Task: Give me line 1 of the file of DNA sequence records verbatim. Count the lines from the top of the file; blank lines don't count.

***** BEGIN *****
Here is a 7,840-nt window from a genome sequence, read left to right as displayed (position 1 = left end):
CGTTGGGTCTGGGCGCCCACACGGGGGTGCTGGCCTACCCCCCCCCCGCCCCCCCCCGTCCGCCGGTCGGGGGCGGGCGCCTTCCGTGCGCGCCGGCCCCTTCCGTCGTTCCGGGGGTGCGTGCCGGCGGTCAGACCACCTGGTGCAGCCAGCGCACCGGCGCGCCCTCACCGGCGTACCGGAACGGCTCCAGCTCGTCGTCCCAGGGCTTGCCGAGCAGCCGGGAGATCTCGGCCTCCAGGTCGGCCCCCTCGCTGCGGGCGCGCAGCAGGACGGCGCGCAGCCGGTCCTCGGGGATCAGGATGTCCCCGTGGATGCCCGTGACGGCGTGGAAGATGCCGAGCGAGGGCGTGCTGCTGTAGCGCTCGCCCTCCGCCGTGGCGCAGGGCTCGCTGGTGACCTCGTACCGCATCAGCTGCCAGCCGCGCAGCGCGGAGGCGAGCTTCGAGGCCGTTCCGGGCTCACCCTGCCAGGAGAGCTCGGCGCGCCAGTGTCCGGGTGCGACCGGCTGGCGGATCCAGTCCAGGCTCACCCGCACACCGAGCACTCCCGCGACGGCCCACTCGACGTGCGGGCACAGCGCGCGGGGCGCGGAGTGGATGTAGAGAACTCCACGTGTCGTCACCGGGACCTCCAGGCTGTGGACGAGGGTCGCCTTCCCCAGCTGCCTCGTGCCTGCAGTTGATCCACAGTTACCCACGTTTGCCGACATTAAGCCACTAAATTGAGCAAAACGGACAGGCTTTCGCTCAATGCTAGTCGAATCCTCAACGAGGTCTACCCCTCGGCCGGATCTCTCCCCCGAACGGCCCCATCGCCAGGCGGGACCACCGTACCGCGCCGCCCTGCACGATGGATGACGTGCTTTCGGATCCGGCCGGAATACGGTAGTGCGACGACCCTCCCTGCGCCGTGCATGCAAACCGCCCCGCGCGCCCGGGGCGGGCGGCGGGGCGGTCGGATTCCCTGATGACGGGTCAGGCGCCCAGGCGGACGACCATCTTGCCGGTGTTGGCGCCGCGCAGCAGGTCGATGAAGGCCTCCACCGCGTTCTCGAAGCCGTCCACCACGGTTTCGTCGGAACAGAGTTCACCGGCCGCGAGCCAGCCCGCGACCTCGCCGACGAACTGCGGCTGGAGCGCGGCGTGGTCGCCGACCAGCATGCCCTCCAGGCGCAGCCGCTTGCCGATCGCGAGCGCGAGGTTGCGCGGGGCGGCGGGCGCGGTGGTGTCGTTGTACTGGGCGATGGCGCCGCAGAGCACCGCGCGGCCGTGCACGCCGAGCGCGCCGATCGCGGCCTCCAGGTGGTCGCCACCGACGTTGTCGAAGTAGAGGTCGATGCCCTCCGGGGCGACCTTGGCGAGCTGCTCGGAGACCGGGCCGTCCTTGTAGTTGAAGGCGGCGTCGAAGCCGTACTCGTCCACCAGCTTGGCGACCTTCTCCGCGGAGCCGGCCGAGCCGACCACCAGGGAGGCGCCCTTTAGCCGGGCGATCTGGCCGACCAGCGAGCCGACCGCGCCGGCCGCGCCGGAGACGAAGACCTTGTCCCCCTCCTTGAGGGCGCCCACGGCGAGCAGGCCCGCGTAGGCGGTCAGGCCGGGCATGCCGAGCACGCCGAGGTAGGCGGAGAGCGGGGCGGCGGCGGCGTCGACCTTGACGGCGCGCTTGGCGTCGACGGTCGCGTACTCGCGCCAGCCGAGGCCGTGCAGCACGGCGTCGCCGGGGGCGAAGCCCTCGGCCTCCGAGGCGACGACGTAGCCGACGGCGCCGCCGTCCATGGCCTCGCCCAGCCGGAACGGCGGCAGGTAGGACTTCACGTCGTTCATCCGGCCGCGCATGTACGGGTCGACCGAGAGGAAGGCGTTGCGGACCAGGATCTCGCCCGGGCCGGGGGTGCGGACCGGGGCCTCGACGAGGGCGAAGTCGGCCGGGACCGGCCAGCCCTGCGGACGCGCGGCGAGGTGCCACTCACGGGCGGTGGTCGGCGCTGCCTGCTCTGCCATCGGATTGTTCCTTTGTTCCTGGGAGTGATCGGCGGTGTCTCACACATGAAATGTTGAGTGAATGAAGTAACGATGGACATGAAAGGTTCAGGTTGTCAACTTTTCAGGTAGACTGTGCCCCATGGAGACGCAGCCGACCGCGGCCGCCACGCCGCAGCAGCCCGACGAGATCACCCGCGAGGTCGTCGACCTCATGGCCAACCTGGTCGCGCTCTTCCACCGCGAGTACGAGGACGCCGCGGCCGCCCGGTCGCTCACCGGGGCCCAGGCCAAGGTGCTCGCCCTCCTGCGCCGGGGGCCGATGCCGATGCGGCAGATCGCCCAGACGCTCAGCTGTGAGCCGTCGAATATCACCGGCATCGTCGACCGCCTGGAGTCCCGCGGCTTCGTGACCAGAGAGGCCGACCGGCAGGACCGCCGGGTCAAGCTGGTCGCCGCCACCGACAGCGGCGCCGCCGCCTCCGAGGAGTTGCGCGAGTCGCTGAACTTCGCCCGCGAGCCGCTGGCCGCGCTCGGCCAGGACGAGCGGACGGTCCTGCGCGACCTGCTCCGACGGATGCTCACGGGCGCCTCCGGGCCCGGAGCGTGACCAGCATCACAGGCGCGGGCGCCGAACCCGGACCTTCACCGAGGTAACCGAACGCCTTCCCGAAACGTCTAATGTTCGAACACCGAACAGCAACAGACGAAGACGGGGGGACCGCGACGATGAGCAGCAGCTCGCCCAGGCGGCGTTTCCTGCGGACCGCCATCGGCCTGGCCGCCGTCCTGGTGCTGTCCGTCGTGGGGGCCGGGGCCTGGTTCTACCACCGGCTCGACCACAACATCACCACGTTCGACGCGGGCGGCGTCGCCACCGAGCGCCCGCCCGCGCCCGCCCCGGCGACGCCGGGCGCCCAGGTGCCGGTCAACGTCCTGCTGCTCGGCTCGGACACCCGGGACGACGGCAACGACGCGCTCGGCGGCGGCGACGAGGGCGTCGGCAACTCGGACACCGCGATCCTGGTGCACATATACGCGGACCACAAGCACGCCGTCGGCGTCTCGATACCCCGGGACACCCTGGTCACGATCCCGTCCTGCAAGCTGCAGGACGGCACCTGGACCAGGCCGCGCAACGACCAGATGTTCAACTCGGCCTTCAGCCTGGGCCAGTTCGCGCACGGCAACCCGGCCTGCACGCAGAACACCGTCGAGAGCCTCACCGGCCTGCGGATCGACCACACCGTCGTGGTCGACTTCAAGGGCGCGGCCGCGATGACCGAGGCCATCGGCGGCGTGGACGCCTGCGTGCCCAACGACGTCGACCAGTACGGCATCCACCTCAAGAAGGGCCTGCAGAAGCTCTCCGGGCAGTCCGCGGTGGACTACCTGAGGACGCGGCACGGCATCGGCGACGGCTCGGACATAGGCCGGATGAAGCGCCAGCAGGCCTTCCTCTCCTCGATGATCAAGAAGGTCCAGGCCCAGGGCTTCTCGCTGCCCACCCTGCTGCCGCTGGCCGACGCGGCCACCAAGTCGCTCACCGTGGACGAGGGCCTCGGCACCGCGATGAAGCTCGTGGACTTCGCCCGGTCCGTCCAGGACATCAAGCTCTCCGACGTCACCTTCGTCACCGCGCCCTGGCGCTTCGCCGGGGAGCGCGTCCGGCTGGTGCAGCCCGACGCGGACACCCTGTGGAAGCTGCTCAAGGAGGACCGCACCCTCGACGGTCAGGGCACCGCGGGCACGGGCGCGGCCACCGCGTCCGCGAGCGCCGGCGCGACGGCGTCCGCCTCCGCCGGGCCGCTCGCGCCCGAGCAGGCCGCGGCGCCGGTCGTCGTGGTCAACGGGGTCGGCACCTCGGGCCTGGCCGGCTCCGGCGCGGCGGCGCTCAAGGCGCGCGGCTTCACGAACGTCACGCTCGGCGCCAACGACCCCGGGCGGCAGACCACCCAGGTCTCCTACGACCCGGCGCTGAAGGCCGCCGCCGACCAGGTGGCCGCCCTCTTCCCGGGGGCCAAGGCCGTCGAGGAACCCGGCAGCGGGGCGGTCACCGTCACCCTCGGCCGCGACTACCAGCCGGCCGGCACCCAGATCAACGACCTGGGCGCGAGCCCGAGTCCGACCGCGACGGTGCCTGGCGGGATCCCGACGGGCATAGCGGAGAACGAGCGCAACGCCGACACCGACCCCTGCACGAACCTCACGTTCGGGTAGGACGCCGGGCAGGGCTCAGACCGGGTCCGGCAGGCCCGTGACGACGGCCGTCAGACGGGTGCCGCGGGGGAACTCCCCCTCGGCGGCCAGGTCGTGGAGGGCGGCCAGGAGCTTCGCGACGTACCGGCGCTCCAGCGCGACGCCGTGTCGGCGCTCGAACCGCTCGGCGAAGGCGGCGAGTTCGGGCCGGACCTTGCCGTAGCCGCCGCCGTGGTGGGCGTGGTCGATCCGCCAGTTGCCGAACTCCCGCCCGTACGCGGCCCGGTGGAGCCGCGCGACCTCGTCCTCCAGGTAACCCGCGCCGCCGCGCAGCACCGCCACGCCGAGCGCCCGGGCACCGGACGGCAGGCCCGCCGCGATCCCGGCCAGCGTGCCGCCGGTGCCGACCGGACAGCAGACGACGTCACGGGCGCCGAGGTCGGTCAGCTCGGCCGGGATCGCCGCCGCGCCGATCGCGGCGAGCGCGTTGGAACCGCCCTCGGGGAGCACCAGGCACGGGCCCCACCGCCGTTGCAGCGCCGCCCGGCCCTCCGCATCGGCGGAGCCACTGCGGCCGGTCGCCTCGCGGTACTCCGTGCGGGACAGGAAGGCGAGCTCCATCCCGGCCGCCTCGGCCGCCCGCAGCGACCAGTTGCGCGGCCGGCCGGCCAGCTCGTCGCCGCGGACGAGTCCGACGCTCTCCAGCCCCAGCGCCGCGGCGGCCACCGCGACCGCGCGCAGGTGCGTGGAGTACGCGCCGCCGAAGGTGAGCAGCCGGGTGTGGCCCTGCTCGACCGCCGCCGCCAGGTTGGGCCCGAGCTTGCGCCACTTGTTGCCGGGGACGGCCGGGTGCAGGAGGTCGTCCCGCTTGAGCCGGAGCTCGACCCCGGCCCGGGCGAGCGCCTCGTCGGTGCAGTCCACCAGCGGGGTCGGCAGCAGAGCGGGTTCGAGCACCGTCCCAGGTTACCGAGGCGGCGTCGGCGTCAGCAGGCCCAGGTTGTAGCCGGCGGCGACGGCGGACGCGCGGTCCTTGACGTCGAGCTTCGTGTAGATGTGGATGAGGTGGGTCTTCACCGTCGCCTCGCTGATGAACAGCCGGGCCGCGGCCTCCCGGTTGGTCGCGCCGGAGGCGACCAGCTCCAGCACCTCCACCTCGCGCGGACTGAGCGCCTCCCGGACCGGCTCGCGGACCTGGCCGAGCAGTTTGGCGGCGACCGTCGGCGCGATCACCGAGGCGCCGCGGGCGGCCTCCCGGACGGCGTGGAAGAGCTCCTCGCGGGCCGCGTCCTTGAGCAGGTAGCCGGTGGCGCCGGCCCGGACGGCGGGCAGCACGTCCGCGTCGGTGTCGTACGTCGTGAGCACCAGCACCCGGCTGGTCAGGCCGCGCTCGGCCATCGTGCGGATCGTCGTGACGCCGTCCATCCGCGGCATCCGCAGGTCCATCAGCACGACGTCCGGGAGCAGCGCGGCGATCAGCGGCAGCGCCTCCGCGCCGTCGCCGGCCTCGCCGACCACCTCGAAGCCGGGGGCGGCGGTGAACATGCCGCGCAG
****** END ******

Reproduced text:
Here is a 7,840-nt window from a genome sequence, read left to right as displayed (position 1 = left end):